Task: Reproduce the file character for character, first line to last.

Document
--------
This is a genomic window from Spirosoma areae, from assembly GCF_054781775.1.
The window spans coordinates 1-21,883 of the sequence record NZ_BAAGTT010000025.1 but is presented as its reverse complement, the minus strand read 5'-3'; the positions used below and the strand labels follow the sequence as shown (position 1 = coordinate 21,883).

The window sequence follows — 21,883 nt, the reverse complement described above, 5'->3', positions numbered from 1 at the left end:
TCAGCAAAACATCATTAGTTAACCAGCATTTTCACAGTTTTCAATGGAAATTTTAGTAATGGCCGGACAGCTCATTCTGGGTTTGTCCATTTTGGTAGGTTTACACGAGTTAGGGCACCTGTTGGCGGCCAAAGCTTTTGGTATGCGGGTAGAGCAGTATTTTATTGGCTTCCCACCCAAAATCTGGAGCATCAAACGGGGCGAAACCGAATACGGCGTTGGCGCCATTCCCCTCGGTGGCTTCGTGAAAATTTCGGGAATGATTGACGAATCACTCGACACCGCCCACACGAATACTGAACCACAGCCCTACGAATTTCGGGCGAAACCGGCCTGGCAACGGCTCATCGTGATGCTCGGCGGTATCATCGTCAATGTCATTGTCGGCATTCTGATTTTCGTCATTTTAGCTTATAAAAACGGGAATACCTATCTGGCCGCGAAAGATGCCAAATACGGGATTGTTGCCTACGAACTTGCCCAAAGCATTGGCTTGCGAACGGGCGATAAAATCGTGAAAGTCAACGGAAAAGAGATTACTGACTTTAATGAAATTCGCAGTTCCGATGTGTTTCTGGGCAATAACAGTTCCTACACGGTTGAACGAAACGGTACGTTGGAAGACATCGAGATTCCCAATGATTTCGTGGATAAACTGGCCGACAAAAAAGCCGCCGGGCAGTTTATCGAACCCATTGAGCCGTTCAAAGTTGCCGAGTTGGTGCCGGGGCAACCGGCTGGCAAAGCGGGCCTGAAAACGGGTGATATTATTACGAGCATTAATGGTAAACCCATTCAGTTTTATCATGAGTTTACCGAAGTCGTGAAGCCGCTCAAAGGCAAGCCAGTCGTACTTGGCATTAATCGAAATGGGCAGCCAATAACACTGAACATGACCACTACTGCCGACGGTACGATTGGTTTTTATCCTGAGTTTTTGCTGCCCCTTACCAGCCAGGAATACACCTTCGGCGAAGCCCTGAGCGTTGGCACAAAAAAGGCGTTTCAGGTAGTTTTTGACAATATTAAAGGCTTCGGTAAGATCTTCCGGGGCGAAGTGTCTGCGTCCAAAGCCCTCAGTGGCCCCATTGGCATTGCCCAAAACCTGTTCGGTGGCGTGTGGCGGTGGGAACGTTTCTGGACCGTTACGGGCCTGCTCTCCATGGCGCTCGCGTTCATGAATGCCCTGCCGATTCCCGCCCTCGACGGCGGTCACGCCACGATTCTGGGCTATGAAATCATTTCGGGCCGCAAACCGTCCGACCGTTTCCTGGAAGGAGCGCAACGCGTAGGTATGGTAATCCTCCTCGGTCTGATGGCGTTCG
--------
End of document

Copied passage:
This is a genomic window from Spirosoma areae, from assembly GCF_054781775.1.
The window spans coordinates 1-21,883 of the sequence record NZ_BAAGTT010000025.1 but is presented as its reverse complement, the minus strand read 5'-3'; the positions used below and the strand labels follow the sequence as shown (position 1 = coordinate 21,883).

The window sequence follows — 21,883 nt, the reverse complement described above, 5'->3', positions numbered from 1 at the left end:
TCAGCAAAACATCATTAGTTAACCAGCATTTTCACAGTTTTCAATGGAAATTTTAGTAATGGCCGGACAGCTCATTCTGGGTTTGTCCATTTTGGTAGGTTTACACGAGTTAGGGCACCTGTTGGCGGCCAAAGCTTTTGGTATGCGGGTAGAGCAGTATTTTATTGGCTTCCCACCCAAAATCTGGAGCATCAAACGGGGCGAAACCGAATACGGCGTTGGCGCCATTCCCCTCGGTGGCTTCGTGAAAATTTCGGGAATGATTGACGAATCACTCGACACCGCCCACACGAATACTGAACCACAGCCCTACGAATTTCGGGCGAAACCGGCCTGGCAACGGCTCATCGTGATGCTCGGCGGTATCATCGTCAATGTCATTGTCGGCATTCTGATTTTCGTCATTTTAGCTTATAAAAACGGGAATACCTATCTGGCCGCGAAAGATGCCAAATACGGGATTGTTGCCTACGAACTTGCCCAAAGCATTGGCTTGCGAACGGGCGATAAAATCGTGAAAGTCAACGGAAAAGAGATTACTGACTTTAATGAAATTCGCAGTTCCGATGTGTTTCTGGGCAATAACAGTTCCTACACGGTTGAACGAAACGGTACGTTGGAAGACATCGAGATTCCCAATGATTTCGTGGATAAACTGGCCGACAAAAAAGCCGCCGGGCAGTTTATCGAACCCATTGAGCCGTTCAAAGTTGCCGAGTTGGTGCCGGGGCAACCGGCTGGCAAAGCGGGCCTGAAAACGGGTGATATTATTACGAGCATTAATGGTAAACCCATTCAGTTTTATCATGAGTTTACCGAAGTCGTGAAGCCGCTCAAAGGCAAGCCAGTCGTACTTGGCATTAATCGAAATGGGCAGCCAATAACACTGAACATGACCACTACTGCCGACGGTACGATTGGTTTTTATCCTGAGTTTTTGCTGCCCCTTACCAGCCAGGAATACACCTTCGGCGAAGCCCTGAGCGTTGGCACAAAAAAGGCGTTTCAGGTAGTTTTTGACAATATTAAAGGCTTCGGTAAGATCTTCCGGGGCGAAGTGTCTGCGTCCAAAGCCCTCAGTGGCCCCATTGGCATTGCCCAAAACCTGTTCGGTGGCGTGTGGCGGTGGGAACGTTTCTGGACCGTTACGGGCCTGCTCTCCATGGCGCTCGCGTTCATGAATGCCCTGCCGATTCCCGCCCTCGACGGCGGTCACGCCACGATTCTGGGCTATGAAATCATTTCGGGCCGCAAACCGTCCGACCGTTTCCTGGAAGGAGCGCAACGCGTAGGTATGGTAATCCTCCTCGGTCTGATGGCGTTCG